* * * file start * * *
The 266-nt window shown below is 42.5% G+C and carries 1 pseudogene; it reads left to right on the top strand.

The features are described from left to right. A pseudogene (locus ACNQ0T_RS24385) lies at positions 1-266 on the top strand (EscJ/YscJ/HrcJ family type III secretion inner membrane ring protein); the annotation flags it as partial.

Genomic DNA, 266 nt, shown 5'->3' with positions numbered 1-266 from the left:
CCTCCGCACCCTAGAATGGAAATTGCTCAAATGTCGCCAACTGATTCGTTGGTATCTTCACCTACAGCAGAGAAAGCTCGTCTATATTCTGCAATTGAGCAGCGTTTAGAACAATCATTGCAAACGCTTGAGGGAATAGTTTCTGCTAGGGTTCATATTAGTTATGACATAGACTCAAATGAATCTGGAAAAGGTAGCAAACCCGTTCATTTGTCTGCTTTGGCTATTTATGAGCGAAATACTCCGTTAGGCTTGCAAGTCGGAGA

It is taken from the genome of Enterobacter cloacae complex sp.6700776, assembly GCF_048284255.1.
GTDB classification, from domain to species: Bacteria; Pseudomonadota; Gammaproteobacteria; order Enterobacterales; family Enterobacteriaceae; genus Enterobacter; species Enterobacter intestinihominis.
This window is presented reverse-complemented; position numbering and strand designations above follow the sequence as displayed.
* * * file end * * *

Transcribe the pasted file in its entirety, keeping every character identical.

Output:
The 266-nt window shown below is 42.5% G+C and carries 1 pseudogene; it reads left to right on the top strand.

The features are described from left to right. A pseudogene (locus ACNQ0T_RS24385) lies at positions 1-266 on the top strand (EscJ/YscJ/HrcJ family type III secretion inner membrane ring protein); the annotation flags it as partial.

Genomic DNA, 266 nt, shown 5'->3' with positions numbered 1-266 from the left:
CCTCCGCACCCTAGAATGGAAATTGCTCAAATGTCGCCAACTGATTCGTTGGTATCTTCACCTACAGCAGAGAAAGCTCGTCTATATTCTGCAATTGAGCAGCGTTTAGAACAATCATTGCAAACGCTTGAGGGAATAGTTTCTGCTAGGGTTCATATTAGTTATGACATAGACTCAAATGAATCTGGAAAAGGTAGCAAACCCGTTCATTTGTCTGCTTTGGCTATTTATGAGCGAAATACTCCGTTAGGCTTGCAAGTCGGAGA

It is taken from the genome of Enterobacter cloacae complex sp.6700776, assembly GCF_048284255.1.
GTDB classification, from domain to species: Bacteria; Pseudomonadota; Gammaproteobacteria; order Enterobacterales; family Enterobacteriaceae; genus Enterobacter; species Enterobacter intestinihominis.
This window is presented reverse-complemented; position numbering and strand designations above follow the sequence as displayed.